Our principal executive offices are located at 479 Rodeo Drive Beverly Hills, CA 90210, telephone number (323) 229-0297.

 

 

 

Investing in our common stock is highly speculative and involves a high degree of risk. You should consider carefully the risks and uncertainties in the section entitled Risk Factors” on page 4 of this prospectus.

 

 

 

NEITHER THE SECURITIES AND EXCHANGE COMMISSION NOR ANY STATE SECURITIES COMMISSION HAS APPROVED OR DISAPPROVED OF THESE SECURITIES OR PASSED UPON THE ADEQUACY OR ACCURACY OF THIS PROSPECTUS. ANY REPRESENTATION TO THE CONTRARY IS A CRIMINAL OFFENSE.

 

The date of this Prospectus is _______,2012

 

 

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TABLE OF CONTENTS

 

    Page
FORWARD LOOKING STATEMENTS    
RISK FACTORS   4
USE OF PROCEEDS   10
DIVIDEND POLICY   11
DETERMINATION OF OFFERING PRICE   11
SELLING SECURITY HOLDERS   11
PLAN OF DISTRIBUTION   12
DESCRIPTION OF CAPITAL STOCK   13
INTERESTS OF NAMED EXPERTS AND COUNSEL   16
EXPERTS   16
OUR BUSINESS   16
PROPERTIES   24
LEGAL PROCEEDINGS   24
MARKET FOR COMMON EQUITY & RELATED STOCKHOLDER MATTERS   24
SHARES ELIGIBLE FOR FUTURE SALE   24
MANAGEMENT’S DISCUSSION AND ANALYSIS OF FINANCIAL CONDITION AND RESULTS OF OPERATIONS   26
MANAGEMENT   28
CERTAIN RELATIONSHIPS AND RELATED TRANSACTIONS   31
PRINCIPAL STOCKHOLDERS   31
COMMISSIONS POSITION ON INDEMNIFICATION OF DIRECTORS AND OFFICERS   32
WHERE YOU CAN FIND MORE INFORMATION   32
FINANCIAL STATEMENTS   34

 

You may rely only on the information contained in this prospectus. We have not authorized anyone to provide information or to make representations not contained in this prospectus. This prospectus is neither an offer to sell nor a solicitation of an offer to buy any securities other than those registered by this prospectus, nor is it an offer to sell or a solicitation of an offer to buy securities where an offer or solicitation would be unlawful. Neither the delivery of this prospectus, nor any sale made under this prospectus, means that the information contained in this prospectus is correct as of any time after the date of this prospectus.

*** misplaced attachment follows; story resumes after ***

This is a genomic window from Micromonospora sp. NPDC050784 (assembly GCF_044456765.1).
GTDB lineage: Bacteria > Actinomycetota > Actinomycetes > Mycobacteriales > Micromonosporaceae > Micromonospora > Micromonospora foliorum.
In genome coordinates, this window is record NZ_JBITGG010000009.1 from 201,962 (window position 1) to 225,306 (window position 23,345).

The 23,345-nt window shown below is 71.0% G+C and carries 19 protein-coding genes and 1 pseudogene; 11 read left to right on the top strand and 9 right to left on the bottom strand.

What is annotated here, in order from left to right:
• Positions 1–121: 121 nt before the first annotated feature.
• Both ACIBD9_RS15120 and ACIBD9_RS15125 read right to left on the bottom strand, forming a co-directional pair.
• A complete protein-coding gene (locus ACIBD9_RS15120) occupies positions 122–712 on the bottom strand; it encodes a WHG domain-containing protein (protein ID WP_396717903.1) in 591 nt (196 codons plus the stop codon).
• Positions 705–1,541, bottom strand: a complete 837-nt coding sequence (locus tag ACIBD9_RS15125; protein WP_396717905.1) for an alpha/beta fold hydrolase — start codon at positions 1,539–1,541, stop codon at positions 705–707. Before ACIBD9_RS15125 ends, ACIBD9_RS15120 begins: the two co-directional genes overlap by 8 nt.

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RISK FACTORS

 

Investing in our Class A common stock involves a high degree of risk. You should carefully consider the following risk factors and all other information contained in this prospectus before purchasing our Class A common stock. If any of the following events were to occur, our business, financial condition or results of operations could be materially and adversely affected. In these circumstances, the market price of our common stock could decline, and you could lose some or all of your investment

 

General Risks Relating To Our Business And Business Model

 

We have a limited operating history.